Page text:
“Putting on pounds ‘doubles prostate cancer death risk’” reported the Daily Mail today. The newspaper went on to say that new research had found that men who have
“Putting on pounds ‘doubles prostate cancer death risk’” reported the Daily Mail today.
The newspaper went on to say that new research had found that men who have prostate cancer double their risk of dying from it if they are overweight. The report described a study that compared the chances of survival from advanced prostate cancer in normal weight, overweight and obese men.
Although this is reliable, well-conducted research, overly simple conclusions should not be drawn from it. The main things to bear in mind are that the study design is unable to prove that obesity causes prostate cancer or that, by losing weight, men may be able to avoid developing prostate cancer.
However, this study does reinforce existing advice that men who have developed prostate cancer should aim to lead healthy lifestyles. There is large body of evidence that indicates that maintaining a healthy weight and diet increases a cancer survivor's chances of living longer.
Dr Efstathiou from the Massachusetts General Hospital in Boston US and colleagues from other radiation departments in the US conducted this research. The study was funded by a grant from the National Cancer Institute. The study was published in the (peer-reviewed) medical Journal of the American Cancer Society: Cancer .
This was a multivariate analysis of data collected in a randomised controlled trial (RCT) of a new treatment for locally advanced prostate cancer (cancer which has spread beyond the prostate).
The original randomised clinical trial was carried out between 1987 and 1992, on 945 men who were undergoing, or had already undergone, radiotherapy for locally advanced prostate cancer.
The subjects were randomised to receive goserelin (a drug that blocks the production of testosterone and oestrogen) either in the last week of their radiotherapy treatment, or if the cancer recurred, during their subsequent treatment.
They followed the men for an average of 8.1 years (and up to 15 years in some cases) and recorded their cause of death and whether it was related to prostate cancer or not.
The multivariate analysis from this latest research focused on height and weight data, which were collected for only 788 of the 945 participants. The analysis is therefore based on this subset (83%) of the total participants.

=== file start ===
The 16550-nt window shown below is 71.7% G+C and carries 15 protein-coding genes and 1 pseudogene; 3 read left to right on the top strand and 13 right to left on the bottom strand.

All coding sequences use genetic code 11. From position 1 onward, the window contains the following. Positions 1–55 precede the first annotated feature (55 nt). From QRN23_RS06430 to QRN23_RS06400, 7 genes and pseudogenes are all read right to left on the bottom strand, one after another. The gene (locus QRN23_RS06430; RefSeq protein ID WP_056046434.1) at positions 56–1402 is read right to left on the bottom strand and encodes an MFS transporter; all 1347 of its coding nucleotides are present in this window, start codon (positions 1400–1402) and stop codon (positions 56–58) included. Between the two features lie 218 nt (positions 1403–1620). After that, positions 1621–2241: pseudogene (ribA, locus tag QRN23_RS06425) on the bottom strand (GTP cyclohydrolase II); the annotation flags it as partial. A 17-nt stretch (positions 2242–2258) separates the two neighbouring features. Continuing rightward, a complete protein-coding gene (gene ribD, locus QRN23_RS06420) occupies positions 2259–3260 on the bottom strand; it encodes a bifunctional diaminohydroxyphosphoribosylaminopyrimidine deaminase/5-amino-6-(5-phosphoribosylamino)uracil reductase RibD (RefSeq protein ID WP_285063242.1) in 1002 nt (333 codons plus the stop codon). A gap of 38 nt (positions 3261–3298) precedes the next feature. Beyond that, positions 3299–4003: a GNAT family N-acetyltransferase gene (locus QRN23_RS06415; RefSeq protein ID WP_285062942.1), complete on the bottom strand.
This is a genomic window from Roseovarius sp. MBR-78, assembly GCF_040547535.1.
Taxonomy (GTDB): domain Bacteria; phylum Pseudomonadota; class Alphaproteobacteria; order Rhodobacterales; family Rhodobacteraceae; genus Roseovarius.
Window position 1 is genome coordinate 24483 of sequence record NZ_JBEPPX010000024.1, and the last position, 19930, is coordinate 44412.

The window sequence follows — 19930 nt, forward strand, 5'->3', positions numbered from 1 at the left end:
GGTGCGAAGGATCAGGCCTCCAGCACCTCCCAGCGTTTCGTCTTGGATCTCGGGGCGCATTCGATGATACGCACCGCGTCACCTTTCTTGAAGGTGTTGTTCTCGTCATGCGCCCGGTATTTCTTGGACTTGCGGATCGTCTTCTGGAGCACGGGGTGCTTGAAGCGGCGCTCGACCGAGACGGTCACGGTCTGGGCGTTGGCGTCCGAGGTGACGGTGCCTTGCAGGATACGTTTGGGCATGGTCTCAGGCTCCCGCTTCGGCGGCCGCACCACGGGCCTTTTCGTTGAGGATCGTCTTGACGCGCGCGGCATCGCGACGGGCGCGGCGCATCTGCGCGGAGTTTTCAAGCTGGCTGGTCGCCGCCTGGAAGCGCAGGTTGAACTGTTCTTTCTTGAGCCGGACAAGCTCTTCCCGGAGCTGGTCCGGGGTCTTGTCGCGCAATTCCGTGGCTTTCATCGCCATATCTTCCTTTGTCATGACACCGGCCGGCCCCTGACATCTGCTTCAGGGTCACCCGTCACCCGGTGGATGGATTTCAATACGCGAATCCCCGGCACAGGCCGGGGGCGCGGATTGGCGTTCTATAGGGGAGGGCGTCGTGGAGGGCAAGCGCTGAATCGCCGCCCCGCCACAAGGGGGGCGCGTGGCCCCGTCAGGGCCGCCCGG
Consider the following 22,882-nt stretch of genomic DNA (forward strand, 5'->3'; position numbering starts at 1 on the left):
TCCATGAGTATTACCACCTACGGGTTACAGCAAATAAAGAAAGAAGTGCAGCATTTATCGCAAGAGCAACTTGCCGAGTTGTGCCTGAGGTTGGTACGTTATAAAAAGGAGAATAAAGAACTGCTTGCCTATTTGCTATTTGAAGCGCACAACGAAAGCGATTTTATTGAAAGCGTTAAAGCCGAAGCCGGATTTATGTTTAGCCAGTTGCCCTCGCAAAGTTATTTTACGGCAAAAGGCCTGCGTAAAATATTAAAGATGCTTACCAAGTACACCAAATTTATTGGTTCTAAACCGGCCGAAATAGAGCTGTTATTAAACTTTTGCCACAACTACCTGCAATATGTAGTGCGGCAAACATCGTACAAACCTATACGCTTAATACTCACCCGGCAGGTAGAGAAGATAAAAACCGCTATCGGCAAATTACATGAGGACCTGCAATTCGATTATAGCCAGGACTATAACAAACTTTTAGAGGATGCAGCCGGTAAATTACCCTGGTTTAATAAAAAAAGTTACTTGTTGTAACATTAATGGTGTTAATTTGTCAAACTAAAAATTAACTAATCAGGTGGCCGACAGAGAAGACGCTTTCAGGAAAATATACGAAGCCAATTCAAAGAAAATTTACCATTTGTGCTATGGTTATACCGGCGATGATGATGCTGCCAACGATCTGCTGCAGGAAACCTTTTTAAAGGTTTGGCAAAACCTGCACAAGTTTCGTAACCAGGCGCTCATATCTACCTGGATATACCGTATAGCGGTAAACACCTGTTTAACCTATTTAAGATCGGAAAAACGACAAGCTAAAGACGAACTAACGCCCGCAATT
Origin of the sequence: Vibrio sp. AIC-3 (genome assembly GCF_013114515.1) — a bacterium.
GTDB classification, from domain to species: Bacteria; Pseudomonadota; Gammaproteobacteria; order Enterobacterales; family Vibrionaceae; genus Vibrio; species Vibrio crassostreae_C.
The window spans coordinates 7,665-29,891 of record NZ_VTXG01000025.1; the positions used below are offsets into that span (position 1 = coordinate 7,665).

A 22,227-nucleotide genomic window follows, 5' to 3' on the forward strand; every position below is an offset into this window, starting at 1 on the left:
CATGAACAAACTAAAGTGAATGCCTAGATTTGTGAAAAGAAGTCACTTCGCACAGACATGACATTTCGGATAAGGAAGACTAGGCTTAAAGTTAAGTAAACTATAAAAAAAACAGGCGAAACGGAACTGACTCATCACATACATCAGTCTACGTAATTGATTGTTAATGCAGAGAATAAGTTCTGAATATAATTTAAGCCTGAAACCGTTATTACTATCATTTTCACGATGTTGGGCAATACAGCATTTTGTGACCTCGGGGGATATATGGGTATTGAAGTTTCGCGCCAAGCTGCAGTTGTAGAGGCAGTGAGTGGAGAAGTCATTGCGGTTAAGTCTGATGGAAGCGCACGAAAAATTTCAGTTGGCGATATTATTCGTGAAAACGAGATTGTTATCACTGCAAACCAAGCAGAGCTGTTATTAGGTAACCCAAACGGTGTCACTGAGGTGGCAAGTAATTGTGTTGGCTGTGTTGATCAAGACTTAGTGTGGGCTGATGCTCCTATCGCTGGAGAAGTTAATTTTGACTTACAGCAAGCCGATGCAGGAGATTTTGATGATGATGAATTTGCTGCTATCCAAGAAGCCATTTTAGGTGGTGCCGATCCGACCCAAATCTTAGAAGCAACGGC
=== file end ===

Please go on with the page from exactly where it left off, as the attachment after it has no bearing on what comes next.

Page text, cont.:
The original trial had found that the men who received radiotherapy and the new drug together at the end of their first course of treatment were less likely to die of prostate cancer or from any other cause than those who received the drug only if they relapsed following the radiotherapy. Only 169 of the total 476 deaths over the whole study were prostate cancer related.
This data analysis looked for an association between weight at enrolment into the clinical trial and time to death. When the researchers looked at the data on weight (measured by Body Mass Index (BMI)) they found that this was linked to death from prostate cancer. Fewer men who were a normal weight died of prostate cancer in the five years following the trial, compared to the proportion who died and were overweight or obese. This difference in death rate was about double; 13.1% in the overweight group and 12.2% in the obese group, compared to 6.5% in the normal weight group.
The authors adjusted for other factors that they thought might also influence survival, such as age, race, treatment received, whether the patient had had prostatectomy or had lymph nodes involved and the histological and clinical stage of the cancer. They found that after these adjustments were made the association between weight and death from prostate cancer was reduced but still remained significant.
The researchers concluded that a “greater baseline BMI is independently associated with higher cancer specific mortality in men with advanced prostate cancer”, meaning that men who had a greater BMI at the time of their treatment had a higher mortality rate from advanced prostate cancer.
The link between being overweight and death from prostate cancer has been found in other studies and several mechanisms have been suggested to account for this association. The authors mention that the changes in a number of hormones such as oestradiol, testosterone, insulin and leptin, have been implicated in the aggressiveness of prostate cancer and may account for some of the differences observed.
However, there are factors other than weight that could also account for the differences in survival. In particular, there is the possibility that obesity may interfere with the treatment of prostate cancer, for example by making the examinations, the radiotherapy planning or the accuracy of radiotherapy delivery more awkward. There may also be other contributory factors such as diet, physical activity or smoking, which may be acting alongside weight and partly contributing to the effect observed in this study.
Overall this study reinforces existing advice that men who have developed prostate cancer should aim to lead healthy lifestyles, but on its own is probably not enough to tell us which aspect of the healthy lifestyle is linked to the benefit. However, there is ample evidence indicating that maintaining a healthy weight and diet increases a cancer survivors chances of living longer.
Obesity affects health not only by increasing the risk of disease, but also by complicating the treatment of disease, and not only diseases caused by obesity.